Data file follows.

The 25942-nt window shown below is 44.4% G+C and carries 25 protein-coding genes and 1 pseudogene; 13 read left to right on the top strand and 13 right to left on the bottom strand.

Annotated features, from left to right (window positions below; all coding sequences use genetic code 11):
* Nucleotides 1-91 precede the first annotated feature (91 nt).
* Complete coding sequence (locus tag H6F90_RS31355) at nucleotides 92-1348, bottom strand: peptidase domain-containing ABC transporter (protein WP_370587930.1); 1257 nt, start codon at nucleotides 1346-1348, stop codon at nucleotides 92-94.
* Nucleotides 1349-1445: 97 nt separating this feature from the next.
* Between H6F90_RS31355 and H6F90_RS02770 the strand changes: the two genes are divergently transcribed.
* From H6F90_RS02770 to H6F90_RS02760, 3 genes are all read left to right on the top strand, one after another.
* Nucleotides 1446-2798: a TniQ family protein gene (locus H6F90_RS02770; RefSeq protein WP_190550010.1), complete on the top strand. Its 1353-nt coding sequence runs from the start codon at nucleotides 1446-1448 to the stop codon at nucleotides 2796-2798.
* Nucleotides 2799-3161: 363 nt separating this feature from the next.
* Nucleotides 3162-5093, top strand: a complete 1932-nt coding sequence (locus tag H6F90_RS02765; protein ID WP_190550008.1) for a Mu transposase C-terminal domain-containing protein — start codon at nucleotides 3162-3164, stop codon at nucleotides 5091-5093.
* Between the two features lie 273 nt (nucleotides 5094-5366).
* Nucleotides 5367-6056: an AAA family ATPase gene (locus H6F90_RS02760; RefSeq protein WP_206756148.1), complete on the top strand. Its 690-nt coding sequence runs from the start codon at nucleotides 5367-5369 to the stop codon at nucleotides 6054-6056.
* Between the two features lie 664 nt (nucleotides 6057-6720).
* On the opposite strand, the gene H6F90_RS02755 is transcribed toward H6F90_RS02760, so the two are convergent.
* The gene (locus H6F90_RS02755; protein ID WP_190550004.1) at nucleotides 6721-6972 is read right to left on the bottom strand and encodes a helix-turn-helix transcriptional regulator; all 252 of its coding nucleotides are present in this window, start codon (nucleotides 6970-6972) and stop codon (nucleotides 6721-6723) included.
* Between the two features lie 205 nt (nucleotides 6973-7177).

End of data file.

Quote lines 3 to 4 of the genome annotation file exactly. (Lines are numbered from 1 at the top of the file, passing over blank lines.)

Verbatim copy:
* Nucleotides 1-91 precede the first annotated feature (91 nt).
* Complete coding sequence (locus tag H6F90_RS31355) at nucleotides 92-1348, bottom strand: peptidase domain-containing ABC transporter (protein WP_370587930.1); 1257 nt, start codon at nucleotides 1346-1348, stop codon at nucleotides 92-94.